The National Enquirer, the tabloid at the center of several scandals involving former President Donald Trump, will be sold to a joint venture involving Theodore Farnsworth, the former MoviePass chairman who has been criminally charged with securities fraud.
The Enquirer’s parent company, a360 Media, agreed to sell the publication – along with other tabloid brands the National Examiner, the Globe and the National Enquirer UK – to VVIP Ventures, a joint venture made up of Vinco Ventures and Icon Publishing, the companies said Monday. Vinco owns Lomotif, which it touts as a TikTok competitor.
“We look forward to integrating these publications into our business and continuing their legacy of success,” Vinco Executive Chairman Rod Vanderbilt said in a statement.
The deal’s price wasn’t disclosed, but Farnsworth, founder of Icon Publishing, told The New York Times that it was a little under $100 million. The National Enquirer has been on the block for about four years.
Both sides of the transaction have checkered and controversial histories.
In November, prosecutors alleged that Farnsworth and others misled investors about MoviePass, the once-hot movie ticketing startup, by saying its “unlimited” plan would be sustainable and profitable. Rather, authorities said, the two men knew it was merely a marketing tactic. The Securities and Exchange Commission also accused Farnsworth of misdeeds. A spokesman for Farnsworth has said his lawyers would fight the charges until he’s vindicated.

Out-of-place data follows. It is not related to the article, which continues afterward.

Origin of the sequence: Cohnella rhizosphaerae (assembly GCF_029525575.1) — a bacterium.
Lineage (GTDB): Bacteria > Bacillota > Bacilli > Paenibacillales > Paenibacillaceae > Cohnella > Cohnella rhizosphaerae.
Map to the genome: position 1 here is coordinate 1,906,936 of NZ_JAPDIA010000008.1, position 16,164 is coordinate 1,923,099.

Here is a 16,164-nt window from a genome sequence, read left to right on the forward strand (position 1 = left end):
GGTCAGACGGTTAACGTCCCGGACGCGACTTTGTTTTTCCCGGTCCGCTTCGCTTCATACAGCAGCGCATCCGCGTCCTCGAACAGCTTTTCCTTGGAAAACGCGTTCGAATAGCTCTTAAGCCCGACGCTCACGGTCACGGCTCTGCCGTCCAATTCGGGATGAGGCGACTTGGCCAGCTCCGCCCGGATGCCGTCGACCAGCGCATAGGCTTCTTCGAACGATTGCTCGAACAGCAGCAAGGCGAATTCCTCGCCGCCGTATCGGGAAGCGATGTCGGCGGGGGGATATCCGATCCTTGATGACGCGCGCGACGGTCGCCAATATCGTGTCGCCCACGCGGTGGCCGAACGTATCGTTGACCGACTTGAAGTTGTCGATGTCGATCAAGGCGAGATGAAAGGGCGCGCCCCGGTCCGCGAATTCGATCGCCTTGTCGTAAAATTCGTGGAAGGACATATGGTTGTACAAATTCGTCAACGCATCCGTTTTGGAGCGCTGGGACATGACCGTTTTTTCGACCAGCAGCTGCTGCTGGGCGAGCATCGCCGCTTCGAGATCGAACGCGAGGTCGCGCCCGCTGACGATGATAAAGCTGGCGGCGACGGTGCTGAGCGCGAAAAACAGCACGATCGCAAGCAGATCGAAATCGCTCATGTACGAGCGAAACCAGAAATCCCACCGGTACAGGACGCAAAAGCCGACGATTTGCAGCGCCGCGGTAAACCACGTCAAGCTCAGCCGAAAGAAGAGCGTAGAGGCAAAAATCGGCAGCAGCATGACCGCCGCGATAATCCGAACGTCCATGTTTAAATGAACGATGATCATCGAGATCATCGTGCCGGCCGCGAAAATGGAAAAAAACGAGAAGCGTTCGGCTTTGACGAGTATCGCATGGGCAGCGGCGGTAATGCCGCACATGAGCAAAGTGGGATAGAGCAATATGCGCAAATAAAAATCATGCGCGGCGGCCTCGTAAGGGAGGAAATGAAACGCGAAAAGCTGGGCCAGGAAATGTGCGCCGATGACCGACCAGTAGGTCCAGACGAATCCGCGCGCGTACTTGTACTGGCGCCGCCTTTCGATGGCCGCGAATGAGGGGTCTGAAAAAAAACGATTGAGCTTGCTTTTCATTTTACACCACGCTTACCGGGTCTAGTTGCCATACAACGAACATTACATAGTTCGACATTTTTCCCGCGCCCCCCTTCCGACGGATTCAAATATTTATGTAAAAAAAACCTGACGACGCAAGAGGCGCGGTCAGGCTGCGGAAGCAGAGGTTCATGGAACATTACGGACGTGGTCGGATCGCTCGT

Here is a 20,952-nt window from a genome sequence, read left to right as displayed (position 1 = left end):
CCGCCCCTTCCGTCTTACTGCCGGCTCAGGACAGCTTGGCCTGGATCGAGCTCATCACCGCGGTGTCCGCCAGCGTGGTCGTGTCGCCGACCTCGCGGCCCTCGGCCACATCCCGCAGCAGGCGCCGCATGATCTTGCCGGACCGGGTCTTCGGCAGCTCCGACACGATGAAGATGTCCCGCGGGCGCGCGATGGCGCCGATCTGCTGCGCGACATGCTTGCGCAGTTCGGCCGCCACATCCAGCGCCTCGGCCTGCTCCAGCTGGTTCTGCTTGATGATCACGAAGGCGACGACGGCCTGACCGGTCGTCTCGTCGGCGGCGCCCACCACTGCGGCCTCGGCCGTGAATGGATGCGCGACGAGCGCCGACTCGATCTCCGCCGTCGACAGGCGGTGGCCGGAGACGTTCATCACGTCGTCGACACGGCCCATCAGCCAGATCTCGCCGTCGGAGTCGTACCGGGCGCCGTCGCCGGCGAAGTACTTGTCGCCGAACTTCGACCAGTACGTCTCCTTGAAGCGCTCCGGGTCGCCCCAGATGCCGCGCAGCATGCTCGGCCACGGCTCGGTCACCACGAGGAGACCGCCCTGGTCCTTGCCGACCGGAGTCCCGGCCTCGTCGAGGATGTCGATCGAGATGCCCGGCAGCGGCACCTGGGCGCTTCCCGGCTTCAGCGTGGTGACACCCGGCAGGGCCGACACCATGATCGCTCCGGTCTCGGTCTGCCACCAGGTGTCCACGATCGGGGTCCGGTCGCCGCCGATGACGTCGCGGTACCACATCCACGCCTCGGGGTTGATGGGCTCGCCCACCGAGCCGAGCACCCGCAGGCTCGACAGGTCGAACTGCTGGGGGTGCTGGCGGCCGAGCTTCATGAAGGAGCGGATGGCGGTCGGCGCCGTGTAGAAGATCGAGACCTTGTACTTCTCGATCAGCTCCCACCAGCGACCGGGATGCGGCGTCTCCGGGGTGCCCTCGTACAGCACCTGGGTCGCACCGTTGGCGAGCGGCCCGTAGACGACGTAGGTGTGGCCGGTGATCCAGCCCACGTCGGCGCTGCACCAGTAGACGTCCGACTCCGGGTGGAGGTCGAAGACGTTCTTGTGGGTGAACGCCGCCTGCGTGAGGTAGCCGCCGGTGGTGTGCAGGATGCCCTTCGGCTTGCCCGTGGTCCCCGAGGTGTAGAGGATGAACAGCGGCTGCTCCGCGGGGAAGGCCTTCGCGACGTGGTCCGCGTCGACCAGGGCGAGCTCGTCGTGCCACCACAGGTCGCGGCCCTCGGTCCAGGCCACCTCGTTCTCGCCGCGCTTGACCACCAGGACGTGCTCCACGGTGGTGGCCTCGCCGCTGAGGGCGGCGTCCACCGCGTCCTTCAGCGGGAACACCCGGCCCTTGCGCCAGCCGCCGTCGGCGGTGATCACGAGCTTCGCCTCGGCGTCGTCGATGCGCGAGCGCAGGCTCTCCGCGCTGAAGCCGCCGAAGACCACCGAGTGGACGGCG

The news of the deal also comes a week after former National Enquirer publisher David Pecker and his attorney were seen entering a Manhattan courthouse where a grand jury was meeting to determine whether to charge Trump over an alleged scheme to pay hush money to porn star Stormy Daniels ahead of the 2016 election.
Pecker was known to be friends with Trump. He has been accused of pulling “catch and kill” tactics on stories that were seen as potentially embarrassing to Trump. Meaning, the Enquirer under his watch would allegedly pay for stories about Trump and never publish them.
In 2018, for instance, federal prosecutors gave immunity to the National Enquirer’s parent company over the $150,000 hush money payment the tabloid gave Karen McDougal, the Playboy model who claims she had an affair with Trump.
Yet while the Enquirer had occasionally played a key role in American politics over the past few years, given its link to Trump and how it broke the John Edwards affair story in 2008, the supermarket checkout line mainstay is a shadow of its former self. In 2020, The Washington Post reported that the Enquirer’s circulation had fallen 90% over the previous two decades.